Q. How did you make deals, sell/buy stocks and operate?
A. “Well back in the day everything was done by pencil… but in our time we used computers and thought the computers were the greatest thing ever, they weren’t powerful at all compared to today; they took up half the room… The memory, the processing speed was very slow and it cosst $20,000 to $30,000… The computers had all the opening and closing prices, all the trading information of the different stocks, we had to run programs and update the prices on the computers by the end of the day for the following day. There were a lot of print outs, we had to send reports to different trading offices… everything was done through big floppy cards and everything was put onto tape to save the information. But I saw that transition as I was working in the business – when they started eliminating the tapes.”
Q. What position did you hold in 1987?
A. “I was a manager at the American Stock Exchange which was the second biggest exchange in the country, New York was first…”
Q. Could you describe the trading process during that time?
A. “There wasn’t a trading floor, the banks would send their representatives to the trading floor and buy seats there to be able to trade. The prices for the seats were pretty high and there were about a thousand seats, the companies even traded each other for the seats… the trading floor had different levels like balconies, it looked like a movie theater. The big shots were on the higher levels and they had their clerks on the trading floor who they talked to with walkie talkies. They signaled for the people on the trading floor what they wanted to do, to buy or sell a stock… These clerks had cards they would mark up by pen and take them to the card readers on the floor and everything on the cards, the trading decisions and information was sent to SIAC. But these clerks didn’t get paid as the top guys did… in 1970’s they were doing the same thing, but they didn’t have all the computer programs so it had to be done with pen and pencil, but they had what they needed.”
Q. What was the reason the 1987 stock market crashed?
A. “Not too long before the crash, they introduced program trading… It became popular in the 80’s because if the stocks were going down or up the program trading would automatically sell or buy people stocks. This was being done through certain programs and they say these programs caused the market crash. Before that the stock market was doing pretty good… There were rumors the stock market was going to drop so the banks raised the interest rates because of the rumor. Some of the companies’ stocks started to go down because of the higher interest rates, the program traders they had automatically started to trade these stocks, keep selling… Soon program trading started selling stocks of all different companies, it was out of control. Then all the people that wanted to sell the stocks, they couldn’t do anything… nobody wanted to buy… But program trading, if id didn’t get out of control was very helpful, it just needed something to stop it. The market went down 20%… That’s why later they installed circuit breakers on every system. If percentages fell by a certain percent within a specific time, everything would shut down. But this was after the crash.”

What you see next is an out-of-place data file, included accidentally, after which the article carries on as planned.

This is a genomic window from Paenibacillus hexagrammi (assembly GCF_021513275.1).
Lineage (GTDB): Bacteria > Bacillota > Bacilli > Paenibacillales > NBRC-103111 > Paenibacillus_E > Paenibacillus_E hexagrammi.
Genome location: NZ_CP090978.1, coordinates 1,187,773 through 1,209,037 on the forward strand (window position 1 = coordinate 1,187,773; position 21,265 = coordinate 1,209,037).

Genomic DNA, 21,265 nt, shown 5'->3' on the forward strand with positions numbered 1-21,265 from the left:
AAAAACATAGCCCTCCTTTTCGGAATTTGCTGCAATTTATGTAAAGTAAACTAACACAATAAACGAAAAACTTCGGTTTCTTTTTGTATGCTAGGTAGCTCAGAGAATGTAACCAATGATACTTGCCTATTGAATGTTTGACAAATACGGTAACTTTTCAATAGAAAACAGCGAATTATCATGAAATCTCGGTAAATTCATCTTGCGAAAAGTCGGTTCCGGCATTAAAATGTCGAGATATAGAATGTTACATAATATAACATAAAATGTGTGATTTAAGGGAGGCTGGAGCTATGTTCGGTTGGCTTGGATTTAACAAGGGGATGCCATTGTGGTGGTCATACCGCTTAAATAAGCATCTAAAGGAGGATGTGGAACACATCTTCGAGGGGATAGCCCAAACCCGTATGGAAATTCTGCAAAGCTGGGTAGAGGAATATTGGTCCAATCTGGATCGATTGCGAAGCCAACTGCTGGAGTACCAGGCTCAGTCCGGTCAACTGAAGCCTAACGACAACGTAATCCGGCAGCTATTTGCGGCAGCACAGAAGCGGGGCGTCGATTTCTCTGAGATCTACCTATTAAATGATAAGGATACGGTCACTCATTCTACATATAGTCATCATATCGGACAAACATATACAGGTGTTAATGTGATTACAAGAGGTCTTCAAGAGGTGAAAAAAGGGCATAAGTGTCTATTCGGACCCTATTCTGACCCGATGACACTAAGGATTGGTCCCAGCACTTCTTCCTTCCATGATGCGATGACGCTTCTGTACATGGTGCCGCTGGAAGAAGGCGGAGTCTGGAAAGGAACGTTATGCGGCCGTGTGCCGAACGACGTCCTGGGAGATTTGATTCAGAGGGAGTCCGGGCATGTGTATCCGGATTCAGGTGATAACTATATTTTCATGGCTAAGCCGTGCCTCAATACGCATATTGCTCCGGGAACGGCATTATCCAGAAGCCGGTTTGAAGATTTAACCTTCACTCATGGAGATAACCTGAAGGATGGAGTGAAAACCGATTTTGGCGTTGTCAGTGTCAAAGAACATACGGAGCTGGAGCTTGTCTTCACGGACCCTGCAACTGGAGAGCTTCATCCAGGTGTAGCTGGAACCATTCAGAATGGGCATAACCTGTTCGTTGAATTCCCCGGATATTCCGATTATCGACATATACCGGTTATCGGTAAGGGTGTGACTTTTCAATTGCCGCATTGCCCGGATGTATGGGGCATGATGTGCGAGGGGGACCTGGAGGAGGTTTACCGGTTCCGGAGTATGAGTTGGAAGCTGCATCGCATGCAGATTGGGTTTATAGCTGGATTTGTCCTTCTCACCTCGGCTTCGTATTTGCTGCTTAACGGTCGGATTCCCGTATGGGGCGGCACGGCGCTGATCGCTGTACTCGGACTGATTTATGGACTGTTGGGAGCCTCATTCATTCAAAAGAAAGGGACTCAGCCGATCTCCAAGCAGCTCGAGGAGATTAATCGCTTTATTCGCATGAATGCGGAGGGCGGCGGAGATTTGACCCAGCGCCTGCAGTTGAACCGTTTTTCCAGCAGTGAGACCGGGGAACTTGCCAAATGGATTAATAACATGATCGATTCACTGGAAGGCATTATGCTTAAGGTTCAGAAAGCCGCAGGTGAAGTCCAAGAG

Q. Who did the people blame, what were the repercussions?
A. “People that were rich became poor and a lot of people committed suicide, lost all their money. They jumped off buildings, bridges – they had families but committed suicide cause they lost everything they had in one day… They said there were a couple of murders, some brokers got murdered by people in the same industry.
It was the fault of panic and the automatic program trading. That’s what actually caused it.”
Q. What happened to you during the crash?
A. “They called me early that day because the “lion” was too high. The lion’s the number of trades… the amount of trading and selling of stocks was too high and prices went down too much. Everybody was selling. My shift was usually at 3 AM, but I came in at midnight – they called us early to come up with some strategy cause they knew a lot of the programs that ran in the night time that sent the data to the newspapers didn’t work… A lot of programs crashed because they weren’t used to handling such a large lion. The numbers were much higher, the loses were much higher. The programs didn’t work that night… We had to be on the phone all night with people, we stayed there all night because everything had to be done until the next day or the stock market couldn’t open. The press was waiting… This was “black monday”. I don’t think I left home that night… The programs took so long to run, everybody was worried we wouldn’t make the opening for the next day… That whole week programs were crashing, but we had ways to go around it, program substitutions…”
Q. Who did this affect mostly?
A. “The rich people were really affected, but normal people weren’t affected. We didn’t have a 401K and didn’t own stocks and bonds… For the most part rich people were affected and a lot of them committed suicide because of the crash. A lot of people took their money out, but the middle class wasn’t touched. I didn’t take out my money, because I knew things would come around, they always do…”